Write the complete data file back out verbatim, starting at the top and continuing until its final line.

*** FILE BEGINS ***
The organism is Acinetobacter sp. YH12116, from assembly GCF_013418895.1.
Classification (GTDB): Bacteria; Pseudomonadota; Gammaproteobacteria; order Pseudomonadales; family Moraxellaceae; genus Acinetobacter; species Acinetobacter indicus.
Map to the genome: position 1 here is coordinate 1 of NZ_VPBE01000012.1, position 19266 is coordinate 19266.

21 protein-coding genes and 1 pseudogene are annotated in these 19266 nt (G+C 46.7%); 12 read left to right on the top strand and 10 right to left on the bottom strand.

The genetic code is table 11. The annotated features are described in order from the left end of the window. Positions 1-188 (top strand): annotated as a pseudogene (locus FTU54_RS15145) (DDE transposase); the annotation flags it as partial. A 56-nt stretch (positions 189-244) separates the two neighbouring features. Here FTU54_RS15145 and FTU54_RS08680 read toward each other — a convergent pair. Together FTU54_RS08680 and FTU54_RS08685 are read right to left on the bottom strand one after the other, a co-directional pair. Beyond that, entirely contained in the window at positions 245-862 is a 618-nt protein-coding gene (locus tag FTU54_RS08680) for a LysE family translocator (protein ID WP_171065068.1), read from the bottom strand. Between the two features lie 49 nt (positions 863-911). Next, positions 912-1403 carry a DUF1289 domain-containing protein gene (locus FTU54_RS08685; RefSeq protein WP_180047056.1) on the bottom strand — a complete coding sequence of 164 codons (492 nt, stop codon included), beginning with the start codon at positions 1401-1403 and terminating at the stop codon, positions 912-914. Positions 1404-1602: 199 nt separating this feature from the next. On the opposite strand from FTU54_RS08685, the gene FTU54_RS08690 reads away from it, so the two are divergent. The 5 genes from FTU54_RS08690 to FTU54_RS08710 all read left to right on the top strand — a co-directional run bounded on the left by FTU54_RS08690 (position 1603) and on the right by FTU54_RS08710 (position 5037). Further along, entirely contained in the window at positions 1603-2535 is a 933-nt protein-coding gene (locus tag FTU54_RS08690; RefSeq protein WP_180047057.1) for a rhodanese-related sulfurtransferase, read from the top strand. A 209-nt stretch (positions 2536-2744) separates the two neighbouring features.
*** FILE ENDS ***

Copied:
The organism is Acinetobacter sp. YH12116, from assembly GCF_013418895.1.
Classification (GTDB): Bacteria; Pseudomonadota; Gammaproteobacteria; order Pseudomonadales; family Moraxellaceae; genus Acinetobacter; species Acinetobacter indicus.
Map to the genome: position 1 here is coordinate 1 of NZ_VPBE01000012.1, position 19266 is coordinate 19266.

21 protein-coding genes and 1 pseudogene are annotated in these 19266 nt (G+C 46.7%); 12 read left to right on the top strand and 10 right to left on the bottom strand.

The genetic code is table 11. The annotated features are described in order from the left end of the window. Positions 1-188 (top strand): annotated as a pseudogene (locus FTU54_RS15145) (DDE transposase); the annotation flags it as partial. A 56-nt stretch (positions 189-244) separates the two neighbouring features. Here FTU54_RS15145 and FTU54_RS08680 read toward each other — a convergent pair. Together FTU54_RS08680 and FTU54_RS08685 are read right to left on the bottom strand one after the other, a co-directional pair. Beyond that, entirely contained in the window at positions 245-862 is a 618-nt protein-coding gene (locus tag FTU54_RS08680) for a LysE family translocator (protein ID WP_171065068.1), read from the bottom strand. Between the two features lie 49 nt (positions 863-911). Next, positions 912-1403 carry a DUF1289 domain-containing protein gene (locus FTU54_RS08685; RefSeq protein WP_180047056.1) on the bottom strand — a complete coding sequence of 164 codons (492 nt, stop codon included), beginning with the start codon at positions 1401-1403 and terminating at the stop codon, positions 912-914. Positions 1404-1602: 199 nt separating this feature from the next. On the opposite strand from FTU54_RS08685, the gene FTU54_RS08690 reads away from it, so the two are divergent. The 5 genes from FTU54_RS08690 to FTU54_RS08710 all read left to right on the top strand — a co-directional run bounded on the left by FTU54_RS08690 (position 1603) and on the right by FTU54_RS08710 (position 5037). Further along, entirely contained in the window at positions 1603-2535 is a 933-nt protein-coding gene (locus tag FTU54_RS08690; RefSeq protein WP_180047057.1) for a rhodanese-related sulfurtransferase, read from the top strand. A 209-nt stretch (positions 2536-2744) separates the two neighbouring features.